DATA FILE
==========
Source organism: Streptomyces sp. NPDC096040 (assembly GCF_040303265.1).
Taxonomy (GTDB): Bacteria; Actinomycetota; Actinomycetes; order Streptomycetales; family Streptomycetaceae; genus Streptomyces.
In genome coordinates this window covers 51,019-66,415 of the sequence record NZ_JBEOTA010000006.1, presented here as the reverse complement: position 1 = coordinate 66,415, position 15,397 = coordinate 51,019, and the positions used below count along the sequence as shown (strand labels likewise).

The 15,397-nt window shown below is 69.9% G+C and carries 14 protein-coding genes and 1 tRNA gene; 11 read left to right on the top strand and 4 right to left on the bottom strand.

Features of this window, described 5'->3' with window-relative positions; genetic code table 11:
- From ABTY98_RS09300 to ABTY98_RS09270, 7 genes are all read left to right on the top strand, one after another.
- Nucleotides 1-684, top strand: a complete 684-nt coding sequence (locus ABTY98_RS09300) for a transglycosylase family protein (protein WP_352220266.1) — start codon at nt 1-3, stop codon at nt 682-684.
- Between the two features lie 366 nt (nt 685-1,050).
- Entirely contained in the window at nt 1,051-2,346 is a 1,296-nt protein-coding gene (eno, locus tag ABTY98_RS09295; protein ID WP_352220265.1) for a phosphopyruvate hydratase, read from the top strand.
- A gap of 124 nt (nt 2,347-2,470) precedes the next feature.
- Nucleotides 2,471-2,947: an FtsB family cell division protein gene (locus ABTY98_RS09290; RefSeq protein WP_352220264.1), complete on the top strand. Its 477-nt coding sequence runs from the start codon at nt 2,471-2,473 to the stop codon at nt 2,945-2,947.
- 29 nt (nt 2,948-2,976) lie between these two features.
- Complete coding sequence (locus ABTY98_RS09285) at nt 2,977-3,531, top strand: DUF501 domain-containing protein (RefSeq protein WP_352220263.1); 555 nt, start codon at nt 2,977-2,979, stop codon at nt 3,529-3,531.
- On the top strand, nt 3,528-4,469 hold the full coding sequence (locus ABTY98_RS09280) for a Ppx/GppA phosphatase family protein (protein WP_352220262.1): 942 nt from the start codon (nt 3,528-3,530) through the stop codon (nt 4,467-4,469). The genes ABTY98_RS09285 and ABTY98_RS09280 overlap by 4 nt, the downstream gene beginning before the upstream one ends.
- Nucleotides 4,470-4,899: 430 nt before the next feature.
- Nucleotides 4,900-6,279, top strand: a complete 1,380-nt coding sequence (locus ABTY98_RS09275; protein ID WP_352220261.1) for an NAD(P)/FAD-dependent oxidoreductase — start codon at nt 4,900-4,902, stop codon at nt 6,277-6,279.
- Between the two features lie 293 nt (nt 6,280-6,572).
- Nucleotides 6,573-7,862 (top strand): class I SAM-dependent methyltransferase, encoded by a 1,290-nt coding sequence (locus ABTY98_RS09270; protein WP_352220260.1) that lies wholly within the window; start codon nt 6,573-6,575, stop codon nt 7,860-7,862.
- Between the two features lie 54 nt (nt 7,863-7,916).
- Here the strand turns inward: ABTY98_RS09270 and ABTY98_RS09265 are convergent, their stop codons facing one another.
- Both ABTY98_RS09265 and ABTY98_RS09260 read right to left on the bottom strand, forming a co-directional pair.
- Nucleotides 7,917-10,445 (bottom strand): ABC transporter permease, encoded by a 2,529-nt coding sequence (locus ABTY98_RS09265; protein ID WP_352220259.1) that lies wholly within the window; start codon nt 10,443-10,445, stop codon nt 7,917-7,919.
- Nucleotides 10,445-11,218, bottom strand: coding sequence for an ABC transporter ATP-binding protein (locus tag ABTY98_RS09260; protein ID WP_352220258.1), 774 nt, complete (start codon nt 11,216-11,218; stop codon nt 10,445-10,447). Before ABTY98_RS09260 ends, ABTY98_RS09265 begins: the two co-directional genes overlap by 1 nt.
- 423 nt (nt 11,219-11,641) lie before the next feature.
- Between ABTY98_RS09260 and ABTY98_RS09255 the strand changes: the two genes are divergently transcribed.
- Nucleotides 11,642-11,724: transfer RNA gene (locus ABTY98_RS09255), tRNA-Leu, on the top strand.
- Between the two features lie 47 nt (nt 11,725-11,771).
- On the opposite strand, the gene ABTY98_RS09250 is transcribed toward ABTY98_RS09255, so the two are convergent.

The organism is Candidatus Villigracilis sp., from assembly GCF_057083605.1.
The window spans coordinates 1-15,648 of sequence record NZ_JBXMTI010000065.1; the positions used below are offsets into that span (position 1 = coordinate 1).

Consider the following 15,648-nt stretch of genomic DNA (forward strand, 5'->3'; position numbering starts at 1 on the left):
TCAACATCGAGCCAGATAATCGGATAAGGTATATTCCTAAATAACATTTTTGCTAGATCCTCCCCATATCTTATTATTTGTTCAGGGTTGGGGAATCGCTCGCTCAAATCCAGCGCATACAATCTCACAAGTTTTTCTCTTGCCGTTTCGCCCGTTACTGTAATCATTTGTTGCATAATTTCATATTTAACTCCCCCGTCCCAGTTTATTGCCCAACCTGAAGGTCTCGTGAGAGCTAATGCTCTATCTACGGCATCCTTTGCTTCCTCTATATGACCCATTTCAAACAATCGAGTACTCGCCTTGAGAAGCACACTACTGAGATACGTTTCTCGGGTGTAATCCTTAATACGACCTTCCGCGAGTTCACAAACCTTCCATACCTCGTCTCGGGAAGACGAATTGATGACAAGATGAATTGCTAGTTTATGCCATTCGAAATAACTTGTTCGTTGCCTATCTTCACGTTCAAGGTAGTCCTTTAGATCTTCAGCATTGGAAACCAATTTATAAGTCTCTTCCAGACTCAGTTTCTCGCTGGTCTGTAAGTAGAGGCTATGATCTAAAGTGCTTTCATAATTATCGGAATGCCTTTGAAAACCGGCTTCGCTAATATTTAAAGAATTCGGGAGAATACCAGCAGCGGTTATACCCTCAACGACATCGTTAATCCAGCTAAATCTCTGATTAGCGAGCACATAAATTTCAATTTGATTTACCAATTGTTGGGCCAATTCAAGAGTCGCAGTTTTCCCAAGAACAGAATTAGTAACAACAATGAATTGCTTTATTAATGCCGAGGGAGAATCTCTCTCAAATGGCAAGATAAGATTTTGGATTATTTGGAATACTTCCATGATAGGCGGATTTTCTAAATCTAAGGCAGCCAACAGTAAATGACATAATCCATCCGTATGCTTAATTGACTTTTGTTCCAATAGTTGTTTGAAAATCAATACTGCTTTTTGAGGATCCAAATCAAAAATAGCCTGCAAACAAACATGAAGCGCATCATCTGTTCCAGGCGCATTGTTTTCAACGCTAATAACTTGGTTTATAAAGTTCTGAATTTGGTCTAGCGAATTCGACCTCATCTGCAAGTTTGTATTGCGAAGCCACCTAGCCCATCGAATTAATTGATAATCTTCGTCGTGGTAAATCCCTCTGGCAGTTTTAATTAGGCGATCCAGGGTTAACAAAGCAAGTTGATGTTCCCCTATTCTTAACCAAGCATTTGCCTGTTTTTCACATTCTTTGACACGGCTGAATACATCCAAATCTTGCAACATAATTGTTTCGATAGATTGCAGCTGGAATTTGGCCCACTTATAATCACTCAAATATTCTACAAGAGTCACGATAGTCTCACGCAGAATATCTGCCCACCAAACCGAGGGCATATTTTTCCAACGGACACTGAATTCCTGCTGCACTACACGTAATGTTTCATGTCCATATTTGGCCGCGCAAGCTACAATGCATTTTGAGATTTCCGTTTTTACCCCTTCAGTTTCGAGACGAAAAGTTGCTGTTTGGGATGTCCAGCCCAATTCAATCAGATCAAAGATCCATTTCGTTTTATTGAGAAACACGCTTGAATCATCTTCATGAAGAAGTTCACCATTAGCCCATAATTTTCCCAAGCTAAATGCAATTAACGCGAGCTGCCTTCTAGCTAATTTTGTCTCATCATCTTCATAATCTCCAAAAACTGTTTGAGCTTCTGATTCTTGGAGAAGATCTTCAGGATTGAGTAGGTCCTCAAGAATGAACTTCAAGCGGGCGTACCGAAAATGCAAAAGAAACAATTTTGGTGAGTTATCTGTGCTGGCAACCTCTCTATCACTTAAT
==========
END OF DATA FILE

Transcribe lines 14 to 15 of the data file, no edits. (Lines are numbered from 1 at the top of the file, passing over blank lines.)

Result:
- On the top strand, nt 3,528-4,469 hold the full coding sequence (locus ABTY98_RS09280) for a Ppx/GppA phosphatase family protein (protein WP_352220262.1): 942 nt from the start codon (nt 3,528-3,530) through the stop codon (nt 4,467-4,469). The genes ABTY98_RS09285 and ABTY98_RS09280 overlap by 4 nt, the downstream gene beginning before the upstream one ends.
- Nucleotides 4,470-4,899: 430 nt before the next feature.